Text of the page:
An alligator is a very big reptile — a scaly, four-footed animal with a long tail. You might see an alligator if you travel to Florida or Louisiana.

Alligators are only found in the warmest, swampiest places in the United States and China — and occasionally in the zoo. They can grow as long as fourteen feet and can weigh more than 900 pounds, and they eat turtles, birds, fish, and sometimes deer. Alligator comes from the Spanish el lagarto, or "lizard." In the 1930s, if someone called you an alligator, they might have been referring to your love for swing music.

Definitions of alligator
  1. noun
    either of two amphibious reptiles related to crocodiles but with shorter broader snouts
    synonyms: gator
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    Alligator mississipiensis, American alligator
    large alligator of the southeastern United States
    Alligator sinensis, Chinese alligator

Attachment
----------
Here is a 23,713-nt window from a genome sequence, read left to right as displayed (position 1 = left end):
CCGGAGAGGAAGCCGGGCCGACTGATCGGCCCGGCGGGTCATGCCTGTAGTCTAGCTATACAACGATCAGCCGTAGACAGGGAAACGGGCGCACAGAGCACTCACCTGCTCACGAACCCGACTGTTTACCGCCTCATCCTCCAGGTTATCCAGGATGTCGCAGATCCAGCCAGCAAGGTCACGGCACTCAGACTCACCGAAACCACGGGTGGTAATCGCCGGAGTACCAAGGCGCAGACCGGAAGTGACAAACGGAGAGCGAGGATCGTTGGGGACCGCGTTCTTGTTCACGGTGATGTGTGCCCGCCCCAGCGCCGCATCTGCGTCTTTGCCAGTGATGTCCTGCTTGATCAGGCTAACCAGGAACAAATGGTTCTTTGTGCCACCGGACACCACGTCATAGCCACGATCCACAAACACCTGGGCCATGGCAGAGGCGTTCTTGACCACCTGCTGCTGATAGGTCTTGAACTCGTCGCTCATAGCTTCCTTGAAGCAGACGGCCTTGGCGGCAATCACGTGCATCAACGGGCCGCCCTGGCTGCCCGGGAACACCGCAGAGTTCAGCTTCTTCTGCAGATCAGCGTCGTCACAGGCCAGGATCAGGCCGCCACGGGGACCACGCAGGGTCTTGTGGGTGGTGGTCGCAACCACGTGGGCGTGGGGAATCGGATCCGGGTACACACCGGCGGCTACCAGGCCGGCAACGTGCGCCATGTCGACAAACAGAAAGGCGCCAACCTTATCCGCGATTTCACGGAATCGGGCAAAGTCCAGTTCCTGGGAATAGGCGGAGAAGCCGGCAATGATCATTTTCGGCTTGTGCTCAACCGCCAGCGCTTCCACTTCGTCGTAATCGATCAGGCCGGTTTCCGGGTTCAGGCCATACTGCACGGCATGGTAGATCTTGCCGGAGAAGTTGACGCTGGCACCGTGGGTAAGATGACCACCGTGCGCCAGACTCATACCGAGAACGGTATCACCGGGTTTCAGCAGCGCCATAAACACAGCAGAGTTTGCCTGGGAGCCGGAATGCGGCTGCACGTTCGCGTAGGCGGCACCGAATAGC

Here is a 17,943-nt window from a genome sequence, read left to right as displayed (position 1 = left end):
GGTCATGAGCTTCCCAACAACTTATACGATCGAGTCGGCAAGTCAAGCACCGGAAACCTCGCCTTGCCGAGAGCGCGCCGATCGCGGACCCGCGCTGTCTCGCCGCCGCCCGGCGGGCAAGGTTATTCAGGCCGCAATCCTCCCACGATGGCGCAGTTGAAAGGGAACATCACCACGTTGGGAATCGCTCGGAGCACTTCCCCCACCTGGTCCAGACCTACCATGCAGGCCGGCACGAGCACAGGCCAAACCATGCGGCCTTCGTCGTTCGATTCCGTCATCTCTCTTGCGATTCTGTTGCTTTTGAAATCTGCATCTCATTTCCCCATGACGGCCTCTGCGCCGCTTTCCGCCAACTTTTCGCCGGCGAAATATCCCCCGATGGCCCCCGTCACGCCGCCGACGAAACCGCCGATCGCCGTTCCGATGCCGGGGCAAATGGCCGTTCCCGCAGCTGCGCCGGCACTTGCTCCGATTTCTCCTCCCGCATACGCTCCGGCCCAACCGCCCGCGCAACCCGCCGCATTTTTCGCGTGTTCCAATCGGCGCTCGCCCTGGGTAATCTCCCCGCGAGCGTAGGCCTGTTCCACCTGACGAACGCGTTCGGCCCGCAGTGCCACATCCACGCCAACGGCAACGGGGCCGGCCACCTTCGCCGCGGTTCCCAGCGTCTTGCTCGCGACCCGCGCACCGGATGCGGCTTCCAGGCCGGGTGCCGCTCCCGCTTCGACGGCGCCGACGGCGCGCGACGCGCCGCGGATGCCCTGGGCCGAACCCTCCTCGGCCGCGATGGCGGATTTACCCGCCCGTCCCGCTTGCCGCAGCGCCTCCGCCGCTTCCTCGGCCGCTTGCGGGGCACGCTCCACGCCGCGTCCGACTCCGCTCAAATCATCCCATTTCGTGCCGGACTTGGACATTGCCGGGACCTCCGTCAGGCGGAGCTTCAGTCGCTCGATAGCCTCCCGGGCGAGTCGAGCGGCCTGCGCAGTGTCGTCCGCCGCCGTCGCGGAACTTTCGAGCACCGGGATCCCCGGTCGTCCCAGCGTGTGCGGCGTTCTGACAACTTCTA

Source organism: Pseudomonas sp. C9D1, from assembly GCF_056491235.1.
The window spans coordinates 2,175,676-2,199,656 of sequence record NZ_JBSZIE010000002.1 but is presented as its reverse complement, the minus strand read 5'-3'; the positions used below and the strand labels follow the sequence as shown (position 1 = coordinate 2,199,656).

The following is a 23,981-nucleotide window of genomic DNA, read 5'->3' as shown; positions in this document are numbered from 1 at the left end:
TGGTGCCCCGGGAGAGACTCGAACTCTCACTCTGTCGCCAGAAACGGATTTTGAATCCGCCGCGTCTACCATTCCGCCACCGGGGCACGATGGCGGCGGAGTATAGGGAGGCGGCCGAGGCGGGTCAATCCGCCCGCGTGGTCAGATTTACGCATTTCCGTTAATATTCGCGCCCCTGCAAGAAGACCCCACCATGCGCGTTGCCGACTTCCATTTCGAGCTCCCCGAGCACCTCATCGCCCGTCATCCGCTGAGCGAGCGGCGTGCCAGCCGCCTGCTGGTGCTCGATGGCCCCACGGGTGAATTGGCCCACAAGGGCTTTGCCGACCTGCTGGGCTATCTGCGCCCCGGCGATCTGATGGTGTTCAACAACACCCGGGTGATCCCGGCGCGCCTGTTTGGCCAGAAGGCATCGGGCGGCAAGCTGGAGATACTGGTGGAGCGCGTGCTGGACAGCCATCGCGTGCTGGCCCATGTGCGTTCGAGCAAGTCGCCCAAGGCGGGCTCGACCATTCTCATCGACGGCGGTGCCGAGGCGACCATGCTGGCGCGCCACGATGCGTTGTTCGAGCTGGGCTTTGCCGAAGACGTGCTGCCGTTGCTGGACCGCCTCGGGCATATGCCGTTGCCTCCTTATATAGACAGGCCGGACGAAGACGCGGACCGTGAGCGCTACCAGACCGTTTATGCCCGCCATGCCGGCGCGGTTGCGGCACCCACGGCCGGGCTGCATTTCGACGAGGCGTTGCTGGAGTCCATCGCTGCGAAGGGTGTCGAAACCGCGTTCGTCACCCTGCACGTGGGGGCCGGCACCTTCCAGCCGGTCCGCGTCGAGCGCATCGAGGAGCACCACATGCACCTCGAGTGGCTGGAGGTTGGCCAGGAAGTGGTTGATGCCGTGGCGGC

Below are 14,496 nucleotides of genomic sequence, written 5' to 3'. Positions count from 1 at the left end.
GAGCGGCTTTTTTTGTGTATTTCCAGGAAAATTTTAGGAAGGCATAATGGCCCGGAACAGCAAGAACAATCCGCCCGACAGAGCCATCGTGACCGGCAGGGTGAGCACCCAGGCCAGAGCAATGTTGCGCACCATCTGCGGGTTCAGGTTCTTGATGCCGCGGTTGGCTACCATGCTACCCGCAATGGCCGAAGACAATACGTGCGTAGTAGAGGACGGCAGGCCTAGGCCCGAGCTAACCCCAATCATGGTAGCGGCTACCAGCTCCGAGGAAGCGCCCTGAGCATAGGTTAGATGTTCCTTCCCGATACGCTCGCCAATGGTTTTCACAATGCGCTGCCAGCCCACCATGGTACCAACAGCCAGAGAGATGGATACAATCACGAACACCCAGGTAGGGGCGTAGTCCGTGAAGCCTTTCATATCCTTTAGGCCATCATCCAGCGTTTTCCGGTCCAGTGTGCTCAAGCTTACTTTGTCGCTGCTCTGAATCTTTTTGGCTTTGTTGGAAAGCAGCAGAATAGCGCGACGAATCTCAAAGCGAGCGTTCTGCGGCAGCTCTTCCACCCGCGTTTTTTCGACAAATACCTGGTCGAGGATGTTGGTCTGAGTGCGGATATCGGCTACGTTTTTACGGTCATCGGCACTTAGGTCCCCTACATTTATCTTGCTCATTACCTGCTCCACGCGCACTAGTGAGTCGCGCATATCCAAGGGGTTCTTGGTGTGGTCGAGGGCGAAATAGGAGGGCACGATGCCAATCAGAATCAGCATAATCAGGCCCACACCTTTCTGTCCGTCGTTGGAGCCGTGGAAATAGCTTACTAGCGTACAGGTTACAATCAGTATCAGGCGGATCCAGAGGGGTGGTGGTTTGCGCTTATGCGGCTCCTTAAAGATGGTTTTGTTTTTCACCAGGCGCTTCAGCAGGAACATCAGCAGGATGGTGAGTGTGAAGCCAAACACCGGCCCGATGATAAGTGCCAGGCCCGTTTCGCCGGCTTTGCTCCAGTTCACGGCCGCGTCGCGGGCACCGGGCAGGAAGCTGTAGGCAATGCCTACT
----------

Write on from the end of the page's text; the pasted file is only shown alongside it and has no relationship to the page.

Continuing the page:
small alligator of the Yangtze valley of China having unwebbed digits
    type of:
    crocodilian, crocodilian reptile
    extant archosaurian reptile
  2. noun
    leather made from alligator's hide
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    type of:
    an animal skin made smooth and flexible by removing the hair and then tanning
  3. verb
    crack and acquire the appearance of alligator hide, as from weathering or improper application; of paint and varnishes
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    type of:
    break partially but keep its integrity
Word Family

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